Description: Develop technology(ies) to extend the range of the wireless communication of the Explorer series of robots to improve efficiency and productivity of inspections of unpiggable pipelines.
Status: Detailed design complete; Project moving to field testing and initial commercialization.
Increasing the range of the Explorer series of robots has been an early target of the NYSEARCH consortium. Having developed a full range of Explorer platforms, having developed a suite of sensors able to detect corrosion defects, cracks, and mechanical damage, and having developed a system to provide additional power to the robot via energy harvesting methods, in recent years, we have focused our efforts on extending the range of the wireless communication system used on the robots. This is the last known barrier to long range operations, significantly higher operational efficiencies, reduced inspection cost, and lower risk inspections.
A Phase I project was approved by NYSEARCH members in June 2021 to initiate the effort to develop the technology(ies) that will allow the extension of the wireless communication range of the Explorer series of robots. Work was focused on carrying out a feasibility study to identify concepts for the mechanical, electrical, and communications subsystems.
A final report presenting the results of this effort was issued in February 2022. It details a concept based on a modified Explorer drive module to which deployable antennas could be attached. These antennas are to be deployed on the pipeline wall once wireless signal power and bandwidth have dropped significantly, thus re-establishing proper communication with the robot and allowing the robot to travel further.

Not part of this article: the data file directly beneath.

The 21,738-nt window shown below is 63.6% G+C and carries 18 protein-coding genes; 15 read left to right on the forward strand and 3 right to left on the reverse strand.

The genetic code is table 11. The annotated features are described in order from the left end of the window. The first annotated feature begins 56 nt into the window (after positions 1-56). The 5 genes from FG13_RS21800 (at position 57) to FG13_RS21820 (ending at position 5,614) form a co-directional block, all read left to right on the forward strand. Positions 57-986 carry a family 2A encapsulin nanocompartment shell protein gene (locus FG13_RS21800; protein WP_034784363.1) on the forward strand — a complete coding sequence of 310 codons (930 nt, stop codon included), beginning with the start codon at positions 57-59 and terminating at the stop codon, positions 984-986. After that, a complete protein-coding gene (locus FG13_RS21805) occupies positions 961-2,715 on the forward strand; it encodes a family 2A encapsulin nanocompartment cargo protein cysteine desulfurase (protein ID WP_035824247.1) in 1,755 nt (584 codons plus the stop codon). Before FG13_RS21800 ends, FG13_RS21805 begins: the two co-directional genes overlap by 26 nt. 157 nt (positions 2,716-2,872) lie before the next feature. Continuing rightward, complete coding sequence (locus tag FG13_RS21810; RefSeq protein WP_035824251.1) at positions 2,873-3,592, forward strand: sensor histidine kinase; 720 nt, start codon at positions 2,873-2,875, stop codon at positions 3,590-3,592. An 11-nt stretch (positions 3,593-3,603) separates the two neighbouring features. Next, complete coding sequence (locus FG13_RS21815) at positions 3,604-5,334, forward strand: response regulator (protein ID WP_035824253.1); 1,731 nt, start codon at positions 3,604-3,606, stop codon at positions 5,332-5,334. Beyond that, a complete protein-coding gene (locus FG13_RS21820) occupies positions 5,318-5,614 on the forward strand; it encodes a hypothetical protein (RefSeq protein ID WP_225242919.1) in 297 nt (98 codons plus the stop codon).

A preliminary mechanical design of these deployable antennas and the system to deploy them and retrieve them was carried out. A proposed
electrical hardware concept was also created to assist in lab testing of the various options in Invodane’s radio frequency (RF) signal test loop to compare new communication network devices and protocols that have recently emerged commercially and which provide longer wireless signal ranges (see Figure 1).
Four potential electrical hardware options were studied extensively with two of them finally deemed the most promising. The combination of the two selected hardware options with the deploy-able antennas, provides an increase in inspection range of more than five times the current one, while the latter may offer increases in inspection range of more than ten times the current one.
InvoDane/Intero, the technology developer, recommended that Phase II of the project develop an engineering prototype for the dual-radio mesh option, and further study the feasibility of the software-defined radio technology in order to better define its potential.